UNCERTAINTY REMAINS DESPITE BAINIMARAMA’S PROMISE

Editorial

Hints suggest elections are conditional

FijiSUN

SUVA, Fiji (April 9, 2008) - When the interim Prime Minister, Commodore Voreqe Bainimarama, told the Pacific Forum leaders in Tonga last October that Fiji would have an election in March 2009, there were no "ifs" or "buts."

Since then there have been broad hints that this commitment is not quite set in stone.

In this Monday address to the Fiji Australian Business Council, Bainimarama repeated his March 2009 statement of intent - but now there are conditions. The election can "only be realized with constructive dialogues and engagement from all those interested parties in Fiji, the international community and our bilateral and multilateral development partners and the forum."

He went on to say that an election without a national development plan would be like leading the country back to an era of uncertainty.

Bainimarama did not specifically mention the National Council of Building a Better Fiji or the proposed People’s Charter but both seem certain to have been in his mind if not his words. That would have almost certainly have been the impression gained by his audience and wider public.

At the same time his minister of finance has openly said the charter must come before the election while his co-chair of the NCBBF has broadly hinted at a similar view.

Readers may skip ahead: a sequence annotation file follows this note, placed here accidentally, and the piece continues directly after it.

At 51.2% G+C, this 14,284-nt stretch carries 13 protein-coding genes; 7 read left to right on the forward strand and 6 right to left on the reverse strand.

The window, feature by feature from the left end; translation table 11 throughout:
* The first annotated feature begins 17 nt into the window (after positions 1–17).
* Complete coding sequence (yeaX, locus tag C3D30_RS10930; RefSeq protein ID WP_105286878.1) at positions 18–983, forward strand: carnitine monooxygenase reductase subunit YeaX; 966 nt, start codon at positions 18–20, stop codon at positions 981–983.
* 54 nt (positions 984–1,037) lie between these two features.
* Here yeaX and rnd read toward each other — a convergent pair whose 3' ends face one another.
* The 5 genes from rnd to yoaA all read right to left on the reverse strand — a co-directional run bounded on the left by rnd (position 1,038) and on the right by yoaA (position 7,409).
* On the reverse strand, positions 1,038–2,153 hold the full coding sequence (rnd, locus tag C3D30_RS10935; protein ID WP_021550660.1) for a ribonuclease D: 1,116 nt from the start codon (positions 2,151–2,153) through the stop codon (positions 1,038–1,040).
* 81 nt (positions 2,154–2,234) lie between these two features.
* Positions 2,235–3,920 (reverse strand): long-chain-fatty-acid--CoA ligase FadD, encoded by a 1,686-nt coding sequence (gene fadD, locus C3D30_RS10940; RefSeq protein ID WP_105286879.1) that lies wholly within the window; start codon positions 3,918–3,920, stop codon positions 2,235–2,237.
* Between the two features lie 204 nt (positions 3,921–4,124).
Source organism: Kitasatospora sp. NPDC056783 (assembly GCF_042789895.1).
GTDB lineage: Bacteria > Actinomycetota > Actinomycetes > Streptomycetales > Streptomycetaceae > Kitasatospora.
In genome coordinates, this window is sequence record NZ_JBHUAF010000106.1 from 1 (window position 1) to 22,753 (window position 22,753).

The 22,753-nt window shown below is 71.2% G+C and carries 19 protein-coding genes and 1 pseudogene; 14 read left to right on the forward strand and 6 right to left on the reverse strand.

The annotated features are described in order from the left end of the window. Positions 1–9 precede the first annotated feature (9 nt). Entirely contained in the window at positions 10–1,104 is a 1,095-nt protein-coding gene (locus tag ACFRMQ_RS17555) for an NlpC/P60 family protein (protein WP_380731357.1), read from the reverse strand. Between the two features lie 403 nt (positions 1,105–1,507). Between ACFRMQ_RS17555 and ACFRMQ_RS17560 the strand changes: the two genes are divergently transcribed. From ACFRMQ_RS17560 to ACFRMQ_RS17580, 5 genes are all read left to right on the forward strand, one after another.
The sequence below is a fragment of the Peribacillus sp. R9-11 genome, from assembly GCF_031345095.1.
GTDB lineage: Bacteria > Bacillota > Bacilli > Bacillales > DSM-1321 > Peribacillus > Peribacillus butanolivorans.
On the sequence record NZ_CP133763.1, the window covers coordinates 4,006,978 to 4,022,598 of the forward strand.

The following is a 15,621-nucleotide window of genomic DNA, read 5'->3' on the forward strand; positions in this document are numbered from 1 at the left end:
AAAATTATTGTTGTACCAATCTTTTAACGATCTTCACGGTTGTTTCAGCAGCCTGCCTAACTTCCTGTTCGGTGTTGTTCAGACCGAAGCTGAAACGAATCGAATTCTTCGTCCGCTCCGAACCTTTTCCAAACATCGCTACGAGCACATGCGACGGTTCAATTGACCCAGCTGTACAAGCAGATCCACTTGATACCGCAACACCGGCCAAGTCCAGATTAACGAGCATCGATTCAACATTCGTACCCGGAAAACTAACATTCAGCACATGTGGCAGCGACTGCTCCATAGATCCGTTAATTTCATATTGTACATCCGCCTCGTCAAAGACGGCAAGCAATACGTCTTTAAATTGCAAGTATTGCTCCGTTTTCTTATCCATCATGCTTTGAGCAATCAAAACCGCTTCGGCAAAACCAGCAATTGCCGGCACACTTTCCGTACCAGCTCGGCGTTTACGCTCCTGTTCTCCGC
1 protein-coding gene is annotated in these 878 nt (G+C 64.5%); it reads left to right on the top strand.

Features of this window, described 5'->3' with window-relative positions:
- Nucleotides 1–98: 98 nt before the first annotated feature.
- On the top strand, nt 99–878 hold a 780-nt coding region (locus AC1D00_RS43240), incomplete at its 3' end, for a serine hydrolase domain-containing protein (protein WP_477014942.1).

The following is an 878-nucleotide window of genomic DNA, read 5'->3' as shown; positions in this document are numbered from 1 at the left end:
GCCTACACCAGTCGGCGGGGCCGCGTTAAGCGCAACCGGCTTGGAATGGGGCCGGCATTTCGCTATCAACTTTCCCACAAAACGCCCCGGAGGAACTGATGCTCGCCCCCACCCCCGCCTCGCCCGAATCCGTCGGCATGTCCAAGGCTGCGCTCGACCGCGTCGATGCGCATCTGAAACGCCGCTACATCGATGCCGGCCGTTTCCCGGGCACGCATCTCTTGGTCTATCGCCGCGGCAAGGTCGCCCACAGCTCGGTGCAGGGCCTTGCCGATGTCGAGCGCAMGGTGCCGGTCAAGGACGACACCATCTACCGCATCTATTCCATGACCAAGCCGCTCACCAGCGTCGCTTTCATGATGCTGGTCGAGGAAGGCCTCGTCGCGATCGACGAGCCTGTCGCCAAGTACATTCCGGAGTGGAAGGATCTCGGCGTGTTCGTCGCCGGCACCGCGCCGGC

The people of Fiji are left to guess where the truth may lie. This creates the very uncertainty that the interim government says it does not want to lead us back to.

Fiji needs a very clear statement of its leader’s intent.

Will there be a March 2009 general election, People’s Charter or no People’s Charter?

For it is now clear that the NCBBF is not a representative body and that its work cannot possibly be completed properly by its October 2008 deadline.

Is the Prime Minister saying that without constructive engagement of all those interested parties] the election cannot take place? Again, we are left to guess. But the public, not to mention bilateral and multilateral partners, should be left in no doubt about this. For any step away from the March 2009 commitment will cause damage and, again, uncertainty.

Most people in Fiji share and support Bainimarama’s vision of a non-racial, culturally vibrant and united, well-governed, truly democratic nation. This newspaper certainly does. Our bilateral and multilateral partners have also expressed support. The only differences exist in the means chosen to achieve it.

A lopsided body such as the NCBBF will not take us there while the existing constitution - flawed through it maybe - contains the machinery to deliver this vision we all (at least most of us) share.

Let the people decide. Let them vote in a free and fair election for those who share Bainimarama’s vision who offer them an opportunity to turn it into reality.

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